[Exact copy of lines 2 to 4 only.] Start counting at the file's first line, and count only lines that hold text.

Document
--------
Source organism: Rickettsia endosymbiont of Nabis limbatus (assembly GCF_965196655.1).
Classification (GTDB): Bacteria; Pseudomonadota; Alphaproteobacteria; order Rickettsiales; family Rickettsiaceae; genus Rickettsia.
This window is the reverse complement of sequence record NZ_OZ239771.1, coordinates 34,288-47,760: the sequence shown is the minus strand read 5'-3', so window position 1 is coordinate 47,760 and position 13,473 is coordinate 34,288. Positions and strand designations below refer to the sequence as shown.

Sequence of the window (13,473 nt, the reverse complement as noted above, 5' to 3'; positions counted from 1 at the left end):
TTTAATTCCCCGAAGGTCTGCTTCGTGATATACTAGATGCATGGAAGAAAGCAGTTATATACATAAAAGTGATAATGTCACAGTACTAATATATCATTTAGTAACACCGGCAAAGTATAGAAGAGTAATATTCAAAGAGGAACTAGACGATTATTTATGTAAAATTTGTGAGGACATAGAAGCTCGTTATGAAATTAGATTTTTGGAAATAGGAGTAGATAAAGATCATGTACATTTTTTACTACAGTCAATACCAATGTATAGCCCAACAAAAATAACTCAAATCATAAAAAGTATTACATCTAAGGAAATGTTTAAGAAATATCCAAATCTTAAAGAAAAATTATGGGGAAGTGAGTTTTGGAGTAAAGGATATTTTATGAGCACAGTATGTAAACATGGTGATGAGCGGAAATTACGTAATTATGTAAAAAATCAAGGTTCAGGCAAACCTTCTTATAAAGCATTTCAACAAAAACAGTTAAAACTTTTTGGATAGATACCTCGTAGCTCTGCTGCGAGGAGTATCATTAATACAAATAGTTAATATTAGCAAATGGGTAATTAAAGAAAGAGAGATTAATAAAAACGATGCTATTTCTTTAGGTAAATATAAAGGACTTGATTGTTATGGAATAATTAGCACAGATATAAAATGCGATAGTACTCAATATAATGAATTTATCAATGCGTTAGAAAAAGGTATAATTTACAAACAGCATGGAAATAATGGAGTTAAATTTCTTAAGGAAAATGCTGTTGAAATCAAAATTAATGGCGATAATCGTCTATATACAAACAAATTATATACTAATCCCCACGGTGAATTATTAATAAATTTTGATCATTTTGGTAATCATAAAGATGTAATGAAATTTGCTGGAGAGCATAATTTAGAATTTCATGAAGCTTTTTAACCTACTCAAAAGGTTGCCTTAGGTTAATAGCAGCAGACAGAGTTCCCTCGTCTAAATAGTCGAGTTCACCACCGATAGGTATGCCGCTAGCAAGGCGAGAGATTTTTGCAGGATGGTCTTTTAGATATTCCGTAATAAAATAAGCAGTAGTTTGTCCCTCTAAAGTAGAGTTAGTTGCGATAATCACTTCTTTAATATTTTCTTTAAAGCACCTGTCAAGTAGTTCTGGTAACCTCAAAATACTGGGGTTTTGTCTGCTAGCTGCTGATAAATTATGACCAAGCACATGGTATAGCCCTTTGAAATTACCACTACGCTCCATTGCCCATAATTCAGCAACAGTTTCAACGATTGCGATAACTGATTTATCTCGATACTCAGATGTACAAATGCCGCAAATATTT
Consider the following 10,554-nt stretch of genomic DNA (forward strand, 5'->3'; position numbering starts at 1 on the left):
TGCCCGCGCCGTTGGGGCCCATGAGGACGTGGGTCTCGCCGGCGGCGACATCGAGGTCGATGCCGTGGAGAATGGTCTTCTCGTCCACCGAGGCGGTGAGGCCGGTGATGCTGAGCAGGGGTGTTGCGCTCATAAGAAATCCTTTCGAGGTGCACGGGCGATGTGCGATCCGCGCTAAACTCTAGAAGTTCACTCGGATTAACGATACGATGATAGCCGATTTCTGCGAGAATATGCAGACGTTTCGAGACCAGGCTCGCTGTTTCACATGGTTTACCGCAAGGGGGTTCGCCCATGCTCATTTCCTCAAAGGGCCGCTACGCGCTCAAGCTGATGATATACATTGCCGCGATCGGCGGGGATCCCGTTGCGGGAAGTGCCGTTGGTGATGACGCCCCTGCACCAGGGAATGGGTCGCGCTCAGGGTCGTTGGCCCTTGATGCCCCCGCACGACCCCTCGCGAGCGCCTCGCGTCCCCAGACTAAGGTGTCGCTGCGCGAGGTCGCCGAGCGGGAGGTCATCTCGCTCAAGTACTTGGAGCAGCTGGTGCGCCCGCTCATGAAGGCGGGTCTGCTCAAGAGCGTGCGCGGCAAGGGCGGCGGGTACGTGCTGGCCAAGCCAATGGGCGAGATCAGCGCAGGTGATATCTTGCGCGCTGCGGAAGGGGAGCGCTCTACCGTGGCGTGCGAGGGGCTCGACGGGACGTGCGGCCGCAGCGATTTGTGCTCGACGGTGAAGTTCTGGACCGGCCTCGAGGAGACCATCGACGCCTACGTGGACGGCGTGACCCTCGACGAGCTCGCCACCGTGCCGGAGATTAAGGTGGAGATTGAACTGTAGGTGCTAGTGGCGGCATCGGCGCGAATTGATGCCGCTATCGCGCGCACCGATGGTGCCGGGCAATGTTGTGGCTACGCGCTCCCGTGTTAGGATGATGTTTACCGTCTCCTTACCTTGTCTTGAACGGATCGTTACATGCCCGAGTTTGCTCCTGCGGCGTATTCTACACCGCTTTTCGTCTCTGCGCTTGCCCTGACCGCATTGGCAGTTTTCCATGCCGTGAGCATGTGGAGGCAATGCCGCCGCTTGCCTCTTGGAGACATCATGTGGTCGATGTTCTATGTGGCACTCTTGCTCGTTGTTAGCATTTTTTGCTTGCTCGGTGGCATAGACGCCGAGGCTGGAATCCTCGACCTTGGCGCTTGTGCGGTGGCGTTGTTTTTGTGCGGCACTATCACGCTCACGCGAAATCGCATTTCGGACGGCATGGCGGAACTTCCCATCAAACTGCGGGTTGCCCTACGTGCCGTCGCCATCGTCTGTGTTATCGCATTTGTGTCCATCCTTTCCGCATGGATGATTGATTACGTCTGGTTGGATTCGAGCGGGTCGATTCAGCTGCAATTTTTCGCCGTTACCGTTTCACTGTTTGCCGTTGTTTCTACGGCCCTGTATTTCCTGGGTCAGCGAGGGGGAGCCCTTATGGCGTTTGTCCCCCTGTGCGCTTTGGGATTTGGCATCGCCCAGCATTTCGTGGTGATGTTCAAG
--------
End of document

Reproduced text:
Classification (GTDB): Bacteria; Pseudomonadota; Alphaproteobacteria; order Rickettsiales; family Rickettsiaceae; genus Rickettsia.
This window is the reverse complement of sequence record NZ_OZ239771.1, coordinates 34,288-47,760: the sequence shown is the minus strand read 5'-3', so window position 1 is coordinate 47,760 and position 13,473 is coordinate 34,288. Positions and strand designations below refer to the sequence as shown.

Sequence of the window (13,473 nt, the reverse complement as noted above, 5' to 3'; positions counted from 1 at the left end):